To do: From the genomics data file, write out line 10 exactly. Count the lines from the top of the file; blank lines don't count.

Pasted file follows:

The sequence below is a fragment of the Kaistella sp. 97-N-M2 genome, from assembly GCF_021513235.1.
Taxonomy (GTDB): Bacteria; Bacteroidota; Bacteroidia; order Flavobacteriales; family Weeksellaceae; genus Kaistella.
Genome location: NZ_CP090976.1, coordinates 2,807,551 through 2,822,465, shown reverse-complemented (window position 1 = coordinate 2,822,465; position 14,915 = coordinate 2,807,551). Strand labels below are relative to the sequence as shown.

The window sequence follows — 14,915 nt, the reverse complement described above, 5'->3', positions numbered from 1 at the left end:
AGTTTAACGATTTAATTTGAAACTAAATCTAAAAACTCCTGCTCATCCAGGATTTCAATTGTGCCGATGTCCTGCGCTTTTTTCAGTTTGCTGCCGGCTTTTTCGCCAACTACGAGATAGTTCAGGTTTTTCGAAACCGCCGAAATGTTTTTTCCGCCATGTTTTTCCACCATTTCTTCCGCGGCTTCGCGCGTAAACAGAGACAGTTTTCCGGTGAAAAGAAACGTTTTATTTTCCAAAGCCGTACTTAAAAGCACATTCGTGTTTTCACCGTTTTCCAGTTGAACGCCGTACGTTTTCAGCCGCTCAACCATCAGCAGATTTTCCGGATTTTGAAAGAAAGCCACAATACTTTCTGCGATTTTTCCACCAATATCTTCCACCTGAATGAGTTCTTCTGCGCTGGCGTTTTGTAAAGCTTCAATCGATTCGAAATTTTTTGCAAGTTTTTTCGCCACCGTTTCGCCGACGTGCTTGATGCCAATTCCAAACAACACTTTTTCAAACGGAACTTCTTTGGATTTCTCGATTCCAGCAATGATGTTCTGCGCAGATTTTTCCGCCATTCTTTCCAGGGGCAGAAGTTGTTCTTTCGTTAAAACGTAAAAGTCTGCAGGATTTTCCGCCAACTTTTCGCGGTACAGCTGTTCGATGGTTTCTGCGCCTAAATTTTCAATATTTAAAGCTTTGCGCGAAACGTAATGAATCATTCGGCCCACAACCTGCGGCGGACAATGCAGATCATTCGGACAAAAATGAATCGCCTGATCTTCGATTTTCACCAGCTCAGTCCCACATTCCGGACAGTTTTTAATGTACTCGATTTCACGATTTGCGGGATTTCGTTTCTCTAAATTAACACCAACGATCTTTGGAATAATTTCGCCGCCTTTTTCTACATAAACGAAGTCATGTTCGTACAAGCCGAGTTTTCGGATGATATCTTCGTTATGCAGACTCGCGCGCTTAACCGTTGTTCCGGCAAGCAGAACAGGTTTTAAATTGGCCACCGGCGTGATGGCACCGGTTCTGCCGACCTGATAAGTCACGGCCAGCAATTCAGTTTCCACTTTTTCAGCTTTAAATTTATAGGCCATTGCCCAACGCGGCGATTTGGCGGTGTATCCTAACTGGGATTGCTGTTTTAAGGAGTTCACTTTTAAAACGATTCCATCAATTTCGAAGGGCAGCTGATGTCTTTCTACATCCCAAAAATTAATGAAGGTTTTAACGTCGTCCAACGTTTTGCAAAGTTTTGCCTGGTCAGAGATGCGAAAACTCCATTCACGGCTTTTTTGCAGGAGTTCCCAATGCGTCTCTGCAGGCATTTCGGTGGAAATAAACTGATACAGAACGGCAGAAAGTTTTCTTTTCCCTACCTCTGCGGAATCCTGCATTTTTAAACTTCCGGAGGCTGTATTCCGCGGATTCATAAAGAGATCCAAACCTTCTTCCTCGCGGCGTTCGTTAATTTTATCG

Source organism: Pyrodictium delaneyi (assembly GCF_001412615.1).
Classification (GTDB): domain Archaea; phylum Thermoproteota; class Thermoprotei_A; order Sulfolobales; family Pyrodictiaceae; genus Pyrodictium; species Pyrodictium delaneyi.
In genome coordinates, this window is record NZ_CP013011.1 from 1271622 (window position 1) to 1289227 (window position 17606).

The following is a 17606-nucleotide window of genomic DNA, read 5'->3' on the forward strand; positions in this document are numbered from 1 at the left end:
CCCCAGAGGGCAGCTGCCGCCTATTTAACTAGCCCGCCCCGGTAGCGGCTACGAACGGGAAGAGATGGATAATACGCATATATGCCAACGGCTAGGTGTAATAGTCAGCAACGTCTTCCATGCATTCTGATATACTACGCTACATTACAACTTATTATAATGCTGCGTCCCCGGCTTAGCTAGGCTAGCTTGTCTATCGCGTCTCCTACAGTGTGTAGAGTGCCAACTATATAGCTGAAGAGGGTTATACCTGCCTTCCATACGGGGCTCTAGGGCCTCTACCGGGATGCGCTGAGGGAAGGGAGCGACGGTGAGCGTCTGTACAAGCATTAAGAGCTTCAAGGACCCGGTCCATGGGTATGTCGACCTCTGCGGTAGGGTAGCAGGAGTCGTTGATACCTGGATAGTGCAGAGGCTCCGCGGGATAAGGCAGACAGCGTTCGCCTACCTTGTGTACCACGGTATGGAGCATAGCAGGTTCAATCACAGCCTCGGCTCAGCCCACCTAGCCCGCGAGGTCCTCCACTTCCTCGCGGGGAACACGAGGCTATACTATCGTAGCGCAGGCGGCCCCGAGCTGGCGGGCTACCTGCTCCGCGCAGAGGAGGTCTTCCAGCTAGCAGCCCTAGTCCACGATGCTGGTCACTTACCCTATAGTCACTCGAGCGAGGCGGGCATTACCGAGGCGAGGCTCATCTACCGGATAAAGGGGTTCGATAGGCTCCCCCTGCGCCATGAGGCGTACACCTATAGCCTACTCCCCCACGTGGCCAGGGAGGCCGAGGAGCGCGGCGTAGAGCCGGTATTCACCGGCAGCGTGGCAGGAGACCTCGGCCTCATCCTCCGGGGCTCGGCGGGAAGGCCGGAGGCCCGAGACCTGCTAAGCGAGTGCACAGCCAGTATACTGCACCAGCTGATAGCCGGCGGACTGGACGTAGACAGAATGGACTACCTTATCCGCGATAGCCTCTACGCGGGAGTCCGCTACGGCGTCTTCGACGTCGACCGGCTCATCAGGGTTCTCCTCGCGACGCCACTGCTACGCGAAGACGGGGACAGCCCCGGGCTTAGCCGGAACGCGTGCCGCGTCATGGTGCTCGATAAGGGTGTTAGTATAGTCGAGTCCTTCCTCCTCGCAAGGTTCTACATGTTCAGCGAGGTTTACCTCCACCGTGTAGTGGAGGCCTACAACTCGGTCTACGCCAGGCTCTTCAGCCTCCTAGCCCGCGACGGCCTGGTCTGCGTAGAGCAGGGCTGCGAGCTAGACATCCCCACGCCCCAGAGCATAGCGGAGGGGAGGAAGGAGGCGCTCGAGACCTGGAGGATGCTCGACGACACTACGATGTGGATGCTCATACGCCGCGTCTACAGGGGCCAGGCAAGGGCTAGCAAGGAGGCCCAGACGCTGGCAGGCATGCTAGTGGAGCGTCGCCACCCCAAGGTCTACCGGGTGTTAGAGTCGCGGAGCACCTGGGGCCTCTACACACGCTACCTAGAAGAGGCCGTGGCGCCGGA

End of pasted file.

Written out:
CCCCAGAGGGCAGCTGCCGCCTATTTAACTAGCCCGCCCCGGTAGCGGCTACGAACGGGAAGAGATGGATAATACGCATATATGCCAACGGCTAGGTGTAATAGTCAGCAACGTCTTCCATGCATTCTGATATACTACGCTACATTACAACTTATTATAATGCTGCGTCCCCGGCTTAGCTAGGCTAGCTTGTCTATCGCGTCTCCTACAGTGTGTAGAGTGCCAACTATATAGCTGAAGAGGGTTATACCTGCCTTCCATACGGGGCTCTAGGGCCTCTACCGGGATGCGCTGAGGGAAGGGAGCGACGGTGAGCGTCTGTACAAGCATTAAGAGCTTCAAGGACCCGGTCCATGGGTATGTCGACCTCTGCGGTAGGGTAGCAGGAGTCGTTGATACCTGGATAGTGCAGAGGCTCCGCGGGATAAGGCAGACAGCGTTCGCCTACCTTGTGTACCACGGTATGGAGCATAGCAGGTTCAATCACAGCCTCGGCTCAGCCCACCTAGCCCGCGAGGTCCTCCACTTCCTCGCGGGGAACACGAGGCTATACTATCGTAGCGCAGGCGGCCCCGAGCTGGCGGGCTACCTGCTCCGCGCAGAGGAGGTCTTCCAGCTAGCAGCCCTAGTCCACGATGCTGGTCACTTACCCTATAGTCACTCGAGCGAGGCGGGCATTACCGAGGCGAGGCTCATCTACCGGATAAAGGGGTTCGATAGGCTCCCCCTGCGCCATGAGGCGTACACCTATAGCCTACTCCCCCACGTGGCCAGGGAGGCCGAGGAGCGCGGCGTAGAGCCGGTATTCACCGGCAGCGTGGCAGGAGACCTCGGCCTCATCCTCCGGGGCTCGGCGGGAAGGCCGGAGGCCCGAGACCTGCTAAGCGAGTGCACAGCCAGTATACTGCACCAGCTGATAGCCGGCGGACTGGACGTAGACAGAATGGACTACCTTATCCGCGATAGCCTCTACGCGGGAGTCCGCTACGGCGTCTTCGACGTCGACCGGCTCATCAGGGTTCTCCTCGCGACGCCACTGCTACGCGAAGACGGGGACAGCCCCGGGCTTAGCCGGAACGCGTGCCGCGTCATGGTGCTCGATAAGGGTGTTAGTATAGTCGAGTCCTTCCTCCTCGCAAGGTTCTACATGTTCAGCGAGGTTTACCTCCACCGTGTAGTGGAGGCCTACAACTCGGTCTACGCCAGGCTCTTCAGCCTCCTAGCCCGCGACGGCCTGGTCTGCGTAGAGCAGGGCTGCGAGCTAGACATCCCCACGCCCCAGAGCATAGCGGAGGGGAGGAAGGAGGCGCTCGAGACCTGGAGGATGCTCGACGACACTACGATGTGGATGCTCATACGCCGCGTCTACAGGGGCCAGGCAAGGGCTAGCAAGGAGGCCCAGACGCTGGCAGGCATGCTAGTGGAGCGTCGCCACCCCAAGGTCTACCGGGTGTTAGAGTCGCGGAGCACCTGGGGCCTCTACACACGCTACCTAGAAGAGGCCGTGGCGCCGGA